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EOS Network Foundation Reinvigorating New Hope For The Struggling EOS Blockchain

EOS Network Foundation Reinvigorating New Hope For The Struggling EOS Blockchain

Backed by serious investors, the EOS Network was once touted among the fastest third-generation blockchain networks. However, in the course of time, the project has faded into obscurity - primarily because of the inconsistent effort from developer Block.one.

For over four years, the EOS community of investors, developers, and users have held onto the ecosystem in hopes that Block.one, the original private software developer the EOS Network operates atop, would deliver on the promises and claims it made back in 2018 during the mainnet launch of EOS Network.

 

The Backstory

It all began in the spring of 2018 as ICO fervor was hitting a fever pitch. Block.one launched EOS as an open-source platform, raising a staggering $4.1 billion from its ICO (Initial Coin Offering), the majority of which was pledged towards EOSIO blockchain development.

Soon after, allegations surfaced that Chinese companies owned the majority of the stakes in the EOS Network. The ICO was then the target of constant scrutiny from regulators over irregularities like vote trading and wash trading

Then, in 2019, Dan Larimer - the lead developer of Block.one - quit the company, triggering a domino effect. Block.one started leaking talent, development activity gradually stalled, and it became more apparent that Block.one was losing interest in developing the EOS Network further.

By the beginning of 2020, the EOS community started seeing visible signs of Block.one abandoning the project. Things looked even bleaker when crypto investment firm Crypto Assets Opportunity Fund (COAF) registered a class-action lawsuit against Block.one for failing to deliver on its purpose.

Early backers and investors of EOS kept believing that Block.one would ultimately increase the value of the EOS token by utilizing the funds they had earlier raised through the ICO to drive value back into the abandoned network. However, tangible progress didn’t materialize.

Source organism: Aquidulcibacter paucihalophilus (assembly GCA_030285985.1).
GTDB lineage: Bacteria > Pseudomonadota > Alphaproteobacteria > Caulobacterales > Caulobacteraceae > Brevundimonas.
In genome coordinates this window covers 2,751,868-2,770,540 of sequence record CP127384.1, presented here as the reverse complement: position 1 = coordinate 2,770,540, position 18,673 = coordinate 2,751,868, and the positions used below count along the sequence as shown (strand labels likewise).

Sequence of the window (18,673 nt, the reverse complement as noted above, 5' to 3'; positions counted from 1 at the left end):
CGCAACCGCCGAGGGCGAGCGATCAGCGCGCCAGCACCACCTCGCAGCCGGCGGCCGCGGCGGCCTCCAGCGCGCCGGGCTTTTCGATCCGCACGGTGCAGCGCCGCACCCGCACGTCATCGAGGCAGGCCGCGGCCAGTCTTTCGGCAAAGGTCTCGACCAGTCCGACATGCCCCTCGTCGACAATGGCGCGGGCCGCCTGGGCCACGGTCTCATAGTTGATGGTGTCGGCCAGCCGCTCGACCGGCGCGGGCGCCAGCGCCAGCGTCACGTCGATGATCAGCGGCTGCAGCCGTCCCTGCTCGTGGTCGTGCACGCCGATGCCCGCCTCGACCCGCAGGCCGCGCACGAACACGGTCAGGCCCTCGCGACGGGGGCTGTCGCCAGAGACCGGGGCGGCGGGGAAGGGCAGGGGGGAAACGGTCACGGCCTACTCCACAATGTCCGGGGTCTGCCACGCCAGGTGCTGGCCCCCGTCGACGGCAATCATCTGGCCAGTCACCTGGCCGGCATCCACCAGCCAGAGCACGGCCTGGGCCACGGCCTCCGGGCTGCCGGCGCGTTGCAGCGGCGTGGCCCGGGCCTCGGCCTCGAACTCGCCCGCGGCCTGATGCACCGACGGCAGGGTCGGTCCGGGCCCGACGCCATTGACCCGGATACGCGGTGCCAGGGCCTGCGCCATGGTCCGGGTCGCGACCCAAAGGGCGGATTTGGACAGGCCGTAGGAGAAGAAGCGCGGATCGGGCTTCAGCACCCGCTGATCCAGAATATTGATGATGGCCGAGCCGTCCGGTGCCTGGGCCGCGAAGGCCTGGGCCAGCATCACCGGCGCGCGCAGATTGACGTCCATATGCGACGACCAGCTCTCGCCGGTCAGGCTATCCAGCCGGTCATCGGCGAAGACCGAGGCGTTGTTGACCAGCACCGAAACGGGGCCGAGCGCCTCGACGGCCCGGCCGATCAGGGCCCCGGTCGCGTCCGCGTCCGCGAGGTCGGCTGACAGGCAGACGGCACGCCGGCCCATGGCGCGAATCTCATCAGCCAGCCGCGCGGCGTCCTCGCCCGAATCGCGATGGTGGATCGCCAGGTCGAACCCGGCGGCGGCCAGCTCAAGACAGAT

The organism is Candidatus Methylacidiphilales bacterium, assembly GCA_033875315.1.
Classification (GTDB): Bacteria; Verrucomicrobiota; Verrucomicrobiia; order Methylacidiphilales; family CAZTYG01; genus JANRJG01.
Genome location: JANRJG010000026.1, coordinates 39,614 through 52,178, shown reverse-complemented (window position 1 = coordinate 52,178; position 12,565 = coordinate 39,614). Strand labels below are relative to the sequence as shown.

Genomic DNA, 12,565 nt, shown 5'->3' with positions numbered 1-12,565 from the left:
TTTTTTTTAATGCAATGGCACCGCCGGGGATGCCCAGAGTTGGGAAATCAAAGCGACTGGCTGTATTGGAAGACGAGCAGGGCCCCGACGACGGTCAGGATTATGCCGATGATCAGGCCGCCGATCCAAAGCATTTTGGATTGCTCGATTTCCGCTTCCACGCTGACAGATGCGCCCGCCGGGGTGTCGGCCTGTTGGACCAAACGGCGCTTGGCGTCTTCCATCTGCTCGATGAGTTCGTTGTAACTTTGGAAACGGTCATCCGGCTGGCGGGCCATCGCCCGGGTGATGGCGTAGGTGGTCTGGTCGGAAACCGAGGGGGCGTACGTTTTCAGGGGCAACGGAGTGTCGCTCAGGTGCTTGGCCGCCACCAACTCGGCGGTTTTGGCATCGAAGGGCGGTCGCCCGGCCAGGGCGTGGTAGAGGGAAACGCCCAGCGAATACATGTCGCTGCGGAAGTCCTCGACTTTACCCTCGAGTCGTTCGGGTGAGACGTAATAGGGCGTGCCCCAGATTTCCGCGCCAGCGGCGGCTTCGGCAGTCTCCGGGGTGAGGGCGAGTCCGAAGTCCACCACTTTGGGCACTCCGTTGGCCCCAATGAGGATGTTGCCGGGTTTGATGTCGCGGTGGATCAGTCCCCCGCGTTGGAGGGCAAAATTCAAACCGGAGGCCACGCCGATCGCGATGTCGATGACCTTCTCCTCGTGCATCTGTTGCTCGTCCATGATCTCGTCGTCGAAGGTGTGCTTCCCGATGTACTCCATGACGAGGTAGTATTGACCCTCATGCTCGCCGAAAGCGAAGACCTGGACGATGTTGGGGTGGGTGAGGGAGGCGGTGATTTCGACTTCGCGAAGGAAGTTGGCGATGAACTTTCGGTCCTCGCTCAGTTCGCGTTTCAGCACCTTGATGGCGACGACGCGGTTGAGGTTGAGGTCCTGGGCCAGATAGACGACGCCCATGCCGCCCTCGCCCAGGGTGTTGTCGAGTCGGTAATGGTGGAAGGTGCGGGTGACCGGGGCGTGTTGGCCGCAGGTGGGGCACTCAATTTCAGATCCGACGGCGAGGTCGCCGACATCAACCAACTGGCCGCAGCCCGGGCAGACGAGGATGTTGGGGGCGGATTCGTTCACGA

The Takeover

Finally, in 2021, the EOS community decided to take matters into their own hands. With the formation of the EOS Network Foundation, better known as ENF, the once seventh-largest blockchain by market capitalization is preparing for a fierce comeback.

Following years of neglect, the EOS community channeled their frustrations into establishing ENF as a community-founded organization, which has now taken the reins from Block.one. Since ENF was launched in late-2021, the battle between the EOS community and Block.one has reached heated levels. After months of community discussions, the EOS community eventually voted to block transactions worth over 67 million EOS tokens ($250 million) that Block.one was due to receive over the next five years.

Yves La Rose, the community-selected CEO of ENF, notes, “Through multiple first hand statements in their investigation, Wired established that Block.one was intentional in their pursuit of greed. After failing to deliver on multiple promises, the EOS community rejected Theranos / Elizabeth Holmes' like behavior and established its own path with a set of community driven values at its core. With the EOS Network Foundation now at the helm, we’ve proven ourselves to be capable of executing and are steadfast in our commitment to enhancing our ecosystem and putting the EOS token holders first.” 

 

The Future

EOS Network’s past may be fraught with serious lapses, but its fortunes may slowly be turning.

Since its launch, ENF has delivered on the promises it made. Led by La Rose, the EOS Network Foundation is continuously expanding its strategic partnerships with new investors, developers, startups, organizations, and users.

Furthering its mission to revive the EOS Network, ENF recently released a set of Blue Papers, featuring extensive research about the current state of EOS and the future roadmap. It consists of four different papers, each focusing on rebuilding different aspects of the EOS ecosystem. 

The release of the Blue Papers is the culmination of a lengthy battle for the community’s interests that marks a new milestone in their ongoing face-off. With the Blue Paper research now in the public domain, the EOS community is starting to realize progress toward fulfilling the EOS Network’s long-term aspirations.

Disclaimer: This article is provided for informational purposes only. It is not offered or intended to be used as legal, tax, investment, financial, or other advice 

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